Indiana dentist admits to overbilling Medicaid; must pay back $63K

Dr. Shadrach Gonqueh (WISH Photo)

INDIANAPOLIS (WISH) — An Indianapolis dentist accused of fraudulently overbilling Medicaid has admitted to what he called an “error” and agreed to pay back more than $63,000 in Medicaid reimbursements he should not have received, according to a settlement agreement reached with the Indiana Attorney General’s Office.

Dr. Shadrach Gonqueh, who was at the center of an I-Team 8 investigation into alleged overbilling and overtreatment of his patients, accepted a settlement during a hearing Friday before the Indiana board of dentistry.

“I take full responsibility for that. What happened here is a situation where I should have known so I want to stress that,” Gonqueh said. “I cannot pass the buck onto someone else. Everything that goes on in my office ultimately is on my shoulders.”

Under the terms of the settlement, Gonqueh has agreed to pay back the Medicaid reimbursement funds totaling $63,410.32 in addition to a $4,000 fine. He’ll also have to undergo monitoring by another dentist, Dr. William Russell Neal, who if approved by the board, would be required to conduct quarterly reviews of no fewer than 20 patient files and Gonqueh’s Medicaid billing records.

Gonqueh was accused of overbilling Medicaid on procedures he performed on 158 patients over the course of two years, according to the state’s licensing complaint.

“I take full responsibility for that. That was an error on my part,” Gonqueh said.

When asked by the board if he intended to continue to treat Medicaid patients, he said: “Yes.”

“With God above that I serve as my witness, this isn’t something I set out to do. And to say it will never happen again is an understatement,” Dr. Gonqueh told the panel.

In March, the Indiana Attorney’s General’s Office had filed a licensing complaint against Gonqueh accusing him of overbilling and overtreating his patients. As part of the settlement agreement, deputy attorney general Jessica Krug said her office dropped the overtreatment accusation after an expert reviewed patient records and determined the treatments were “appropriate and safe.”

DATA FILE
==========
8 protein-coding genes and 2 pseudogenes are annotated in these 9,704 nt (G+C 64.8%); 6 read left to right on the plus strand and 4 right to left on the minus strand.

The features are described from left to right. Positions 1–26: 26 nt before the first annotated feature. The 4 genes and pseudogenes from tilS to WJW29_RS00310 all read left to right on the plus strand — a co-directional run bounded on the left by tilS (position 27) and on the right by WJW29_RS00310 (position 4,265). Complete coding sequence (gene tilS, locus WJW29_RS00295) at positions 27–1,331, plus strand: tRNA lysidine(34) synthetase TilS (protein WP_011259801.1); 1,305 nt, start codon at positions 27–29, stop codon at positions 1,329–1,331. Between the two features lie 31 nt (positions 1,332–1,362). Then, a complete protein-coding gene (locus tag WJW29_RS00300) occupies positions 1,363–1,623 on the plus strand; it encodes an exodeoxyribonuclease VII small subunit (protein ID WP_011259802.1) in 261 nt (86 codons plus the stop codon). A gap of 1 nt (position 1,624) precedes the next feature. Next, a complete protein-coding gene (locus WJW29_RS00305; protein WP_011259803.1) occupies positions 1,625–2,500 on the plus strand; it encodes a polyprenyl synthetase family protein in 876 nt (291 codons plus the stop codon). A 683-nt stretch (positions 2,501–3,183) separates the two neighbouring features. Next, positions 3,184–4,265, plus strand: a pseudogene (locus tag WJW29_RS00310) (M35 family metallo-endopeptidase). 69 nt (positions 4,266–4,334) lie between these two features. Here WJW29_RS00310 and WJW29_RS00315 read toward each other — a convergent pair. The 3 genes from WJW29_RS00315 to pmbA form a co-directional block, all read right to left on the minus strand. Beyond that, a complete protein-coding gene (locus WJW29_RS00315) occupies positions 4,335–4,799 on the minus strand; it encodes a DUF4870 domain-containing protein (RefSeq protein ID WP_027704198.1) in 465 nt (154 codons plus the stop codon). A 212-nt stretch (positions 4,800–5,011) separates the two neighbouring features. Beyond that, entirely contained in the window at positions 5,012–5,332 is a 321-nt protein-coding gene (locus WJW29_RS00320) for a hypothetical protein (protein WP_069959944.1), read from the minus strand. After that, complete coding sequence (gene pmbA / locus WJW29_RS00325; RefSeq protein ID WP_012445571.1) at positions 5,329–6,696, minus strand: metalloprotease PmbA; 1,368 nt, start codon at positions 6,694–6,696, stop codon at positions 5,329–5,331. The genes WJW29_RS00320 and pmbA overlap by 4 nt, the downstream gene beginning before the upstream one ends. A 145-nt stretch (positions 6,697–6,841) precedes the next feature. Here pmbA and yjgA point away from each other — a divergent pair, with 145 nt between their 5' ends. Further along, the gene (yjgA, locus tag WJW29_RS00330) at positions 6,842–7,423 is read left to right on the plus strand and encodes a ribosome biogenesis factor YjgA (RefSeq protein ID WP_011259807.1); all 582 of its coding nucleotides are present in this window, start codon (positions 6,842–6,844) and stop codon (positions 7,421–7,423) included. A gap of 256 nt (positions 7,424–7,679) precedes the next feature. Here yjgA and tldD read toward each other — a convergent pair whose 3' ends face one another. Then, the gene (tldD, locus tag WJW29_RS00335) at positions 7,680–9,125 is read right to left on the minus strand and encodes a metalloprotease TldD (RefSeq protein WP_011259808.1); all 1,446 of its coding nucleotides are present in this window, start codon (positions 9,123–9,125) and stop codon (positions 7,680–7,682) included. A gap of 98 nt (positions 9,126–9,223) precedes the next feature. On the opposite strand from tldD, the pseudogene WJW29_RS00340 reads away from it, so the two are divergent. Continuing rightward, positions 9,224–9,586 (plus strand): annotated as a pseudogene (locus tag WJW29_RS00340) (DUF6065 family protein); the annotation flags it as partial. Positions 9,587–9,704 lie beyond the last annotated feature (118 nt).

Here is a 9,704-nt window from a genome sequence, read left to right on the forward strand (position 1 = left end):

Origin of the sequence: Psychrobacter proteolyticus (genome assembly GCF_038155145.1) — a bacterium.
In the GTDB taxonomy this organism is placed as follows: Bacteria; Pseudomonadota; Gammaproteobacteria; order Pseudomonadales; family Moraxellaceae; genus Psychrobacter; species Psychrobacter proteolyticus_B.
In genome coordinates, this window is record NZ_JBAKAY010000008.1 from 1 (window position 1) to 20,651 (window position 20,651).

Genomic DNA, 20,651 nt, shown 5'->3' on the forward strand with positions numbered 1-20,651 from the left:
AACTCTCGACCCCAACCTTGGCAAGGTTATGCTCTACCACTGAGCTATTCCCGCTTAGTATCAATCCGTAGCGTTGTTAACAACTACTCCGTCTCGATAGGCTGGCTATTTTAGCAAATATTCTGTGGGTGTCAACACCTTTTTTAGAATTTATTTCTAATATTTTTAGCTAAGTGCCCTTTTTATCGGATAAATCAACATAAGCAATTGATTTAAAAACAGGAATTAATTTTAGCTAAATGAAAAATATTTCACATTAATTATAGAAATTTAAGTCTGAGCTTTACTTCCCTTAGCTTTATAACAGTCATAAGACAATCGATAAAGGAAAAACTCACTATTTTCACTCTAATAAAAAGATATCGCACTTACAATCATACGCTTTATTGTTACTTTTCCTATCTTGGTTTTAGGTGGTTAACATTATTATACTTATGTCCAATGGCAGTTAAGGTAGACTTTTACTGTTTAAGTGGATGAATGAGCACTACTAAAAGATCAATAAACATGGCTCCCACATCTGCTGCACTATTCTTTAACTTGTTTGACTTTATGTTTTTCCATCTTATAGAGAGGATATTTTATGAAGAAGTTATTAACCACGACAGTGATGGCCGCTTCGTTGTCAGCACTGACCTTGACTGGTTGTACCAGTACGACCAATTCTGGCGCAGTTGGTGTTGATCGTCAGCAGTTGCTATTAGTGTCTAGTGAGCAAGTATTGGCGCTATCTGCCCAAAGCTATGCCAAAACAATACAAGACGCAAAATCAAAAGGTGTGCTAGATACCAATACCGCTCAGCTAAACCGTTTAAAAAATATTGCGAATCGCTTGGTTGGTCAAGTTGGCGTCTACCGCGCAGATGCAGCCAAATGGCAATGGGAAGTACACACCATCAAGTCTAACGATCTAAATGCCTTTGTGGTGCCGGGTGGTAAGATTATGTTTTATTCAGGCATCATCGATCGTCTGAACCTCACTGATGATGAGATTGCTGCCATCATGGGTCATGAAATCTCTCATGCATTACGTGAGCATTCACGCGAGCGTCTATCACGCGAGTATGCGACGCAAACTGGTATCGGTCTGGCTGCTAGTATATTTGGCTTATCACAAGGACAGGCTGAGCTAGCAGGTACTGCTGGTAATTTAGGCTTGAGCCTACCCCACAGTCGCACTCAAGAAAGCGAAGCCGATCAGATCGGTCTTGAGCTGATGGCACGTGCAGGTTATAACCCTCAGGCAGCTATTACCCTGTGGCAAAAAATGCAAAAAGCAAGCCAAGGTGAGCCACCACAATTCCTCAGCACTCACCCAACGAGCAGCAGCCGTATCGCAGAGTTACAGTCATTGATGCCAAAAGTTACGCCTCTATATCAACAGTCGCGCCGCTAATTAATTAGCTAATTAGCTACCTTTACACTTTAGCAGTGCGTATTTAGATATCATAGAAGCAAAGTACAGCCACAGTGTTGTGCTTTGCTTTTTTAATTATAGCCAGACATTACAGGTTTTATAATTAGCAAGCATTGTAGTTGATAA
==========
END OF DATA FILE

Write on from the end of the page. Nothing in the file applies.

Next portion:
The expert was not identified in the settlement agreement, but board members questioned whether more than one had been sought. Two board members who were privy to the settlement negotiations said they did not review Gonqueh’s patients’ x-rays.

An I-Team 8 investigation found three separate lawsuits have been filed against Dr. Gonqueh, accusing him of performing unnecessary procedures. Among those who filed suit was Kyong Farsnley, a mother who said Dr. Gonqueh ripped out all her bottom teeth during a visit to his Indianapolis office, Amazing Family Dental. Gonqueh was also one of 95 Indiana dentists flagged by the Health and Human Services Office of Inspector General. The federal probe identified dentists with questionable billing practices. Indiana’s Medicaid director, Joe Moser, previously told I-Team 8 that some of the dentists had been cleared, but refused to identify them.

During an interview with I-Team 8 Farnsley said she was surprised during her office visit with Gonqueh that he wanted to remove 15 of her teeth.

“He said the infection was so bad, that if I didn’t pulled out, I could walk out and have a heart attack and die. And I never heard that before,” Farnsley said.

Farnsley’s lawsuit was not a part of Friday’s hearing, but the settlement agreement stipulates that the attorney general’s office will stop its review of any and all consumer complaints against Gonqueh that were filed before March of this year.

The settlement should not affect outside civil lawsuits, according to Molly Gillaspie, a spokeswoman for the attorney general’s office.

Gonqueh refused to answer I-Team 8’s questions after Friday’s hearing.

His attorney, Peter Pogue, said that: “This is an unfortunate but honest mistake and billing and coding and Dr. Gonqueh and ready to comply and move forward.”

When pressed about Gonqueh’s relationship with his self-chosen monitor, Dr. William Neal, Pogue said that Neal was a professor at the IU School of Dentistry but declined to answer further questions.

A message left for Dr. Neal was not returned Friday.

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